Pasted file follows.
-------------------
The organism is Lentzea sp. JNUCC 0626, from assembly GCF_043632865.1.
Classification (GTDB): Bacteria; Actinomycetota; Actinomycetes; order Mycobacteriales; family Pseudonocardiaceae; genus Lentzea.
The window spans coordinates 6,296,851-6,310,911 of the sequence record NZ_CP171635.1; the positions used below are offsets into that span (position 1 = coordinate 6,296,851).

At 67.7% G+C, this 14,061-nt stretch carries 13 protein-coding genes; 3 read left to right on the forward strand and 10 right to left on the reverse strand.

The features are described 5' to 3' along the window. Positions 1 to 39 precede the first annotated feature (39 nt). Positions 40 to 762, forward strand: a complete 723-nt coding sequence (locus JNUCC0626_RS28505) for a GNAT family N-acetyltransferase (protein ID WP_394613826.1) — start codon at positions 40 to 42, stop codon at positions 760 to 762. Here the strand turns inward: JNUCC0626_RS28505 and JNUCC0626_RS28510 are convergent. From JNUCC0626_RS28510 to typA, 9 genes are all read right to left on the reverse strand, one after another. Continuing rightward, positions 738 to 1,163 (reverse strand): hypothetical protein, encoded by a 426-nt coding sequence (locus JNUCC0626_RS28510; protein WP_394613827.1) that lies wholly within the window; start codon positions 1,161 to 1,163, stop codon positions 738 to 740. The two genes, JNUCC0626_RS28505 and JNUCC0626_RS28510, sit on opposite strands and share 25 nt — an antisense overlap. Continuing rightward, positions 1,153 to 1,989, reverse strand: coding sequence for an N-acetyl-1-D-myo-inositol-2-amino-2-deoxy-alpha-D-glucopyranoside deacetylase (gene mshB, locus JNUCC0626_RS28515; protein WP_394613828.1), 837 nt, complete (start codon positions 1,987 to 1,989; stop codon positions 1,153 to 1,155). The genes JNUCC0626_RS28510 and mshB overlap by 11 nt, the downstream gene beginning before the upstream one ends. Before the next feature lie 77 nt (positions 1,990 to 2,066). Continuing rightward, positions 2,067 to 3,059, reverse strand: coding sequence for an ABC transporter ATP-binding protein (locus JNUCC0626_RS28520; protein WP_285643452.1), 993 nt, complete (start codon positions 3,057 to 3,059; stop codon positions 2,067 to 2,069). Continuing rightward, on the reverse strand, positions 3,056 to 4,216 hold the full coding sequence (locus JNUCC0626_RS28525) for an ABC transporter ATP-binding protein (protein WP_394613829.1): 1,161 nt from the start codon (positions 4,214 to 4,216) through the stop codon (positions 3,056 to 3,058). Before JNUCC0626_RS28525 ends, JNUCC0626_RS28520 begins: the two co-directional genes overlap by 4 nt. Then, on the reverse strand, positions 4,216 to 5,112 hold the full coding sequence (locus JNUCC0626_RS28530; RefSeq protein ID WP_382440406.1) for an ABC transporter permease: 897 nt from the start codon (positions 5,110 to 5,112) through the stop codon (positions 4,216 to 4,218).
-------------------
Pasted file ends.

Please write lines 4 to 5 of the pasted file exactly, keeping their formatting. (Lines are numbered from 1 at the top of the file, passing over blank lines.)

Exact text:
At 67.7% G+C, this 14,061-nt stretch carries 13 protein-coding genes; 3 read left to right on the forward strand and 10 right to left on the reverse strand.

The features are described 5' to 3' along the window. Positions 1 to 39 precede the first annotated feature (39 nt). Positions 40 to 762, forward strand: a complete 723-nt coding sequence (locus JNUCC0626_RS28505) for a GNAT family N-acetyltransferase (protein ID WP_394613826.1) — start codon at positions 40 to 42, stop codon at positions 760 to 762. Here the strand turns inward: JNUCC0626_RS28505 and JNUCC0626_RS28510 are convergent. From JNUCC0626_RS28510 to typA, 9 genes are all read right to left on the reverse strand, one after another. Continuing rightward, positions 738 to 1,163 (reverse strand): hypothetical protein, encoded by a 426-nt coding sequence (locus JNUCC0626_RS28510; protein WP_394613827.1) that lies wholly within the window; start codon positions 1,161 to 1,163, stop codon positions 738 to 740. The two genes, JNUCC0626_RS28505 and JNUCC0626_RS28510, sit on opposite strands and share 25 nt — an antisense overlap. Continuing rightward, positions 1,153 to 1,989, reverse strand: coding sequence for an N-acetyl-1-D-myo-inositol-2-amino-2-deoxy-alpha-D-glucopyranoside deacetylase (gene mshB, locus JNUCC0626_RS28515; protein WP_394613828.1), 837 nt, complete (start codon positions 1,987 to 1,989; stop codon positions 1,153 to 1,155). The genes JNUCC0626_RS28510 and mshB overlap by 11 nt, the downstream gene beginning before the upstream one ends. Before the next feature lie 77 nt (positions 1,990 to 2,066). Continuing rightward, positions 2,067 to 3,059, reverse strand: coding sequence for an ABC transporter ATP-binding protein (locus JNUCC0626_RS28520; protein WP_285643452.1), 993 nt, complete (start codon positions 3,057 to 3,059; stop codon positions 2,067 to 2,069). Continuing rightward, on the reverse strand, positions 3,056 to 4,216 hold the full coding sequence (locus JNUCC0626_RS28525) for an ABC transporter ATP-binding protein (protein WP_394613829.1): 1,161 nt from the start codon (positions 4,214 to 4,216) through the stop codon (positions 3,056 to 3,058). Before JNUCC0626_RS28525 ends, JNUCC0626_RS28520 begins: the two co-directional genes overlap by 4 nt. Then, on the reverse strand, positions 4,216 to 5,112 hold the full coding sequence (locus JNUCC0626_RS28530; RefSeq protein ID WP_382440406.1) for an ABC transporter permease: 897 nt from the start codon (positions 5,110 to 5,112) through the stop codon (positions 4,216 to 4,218).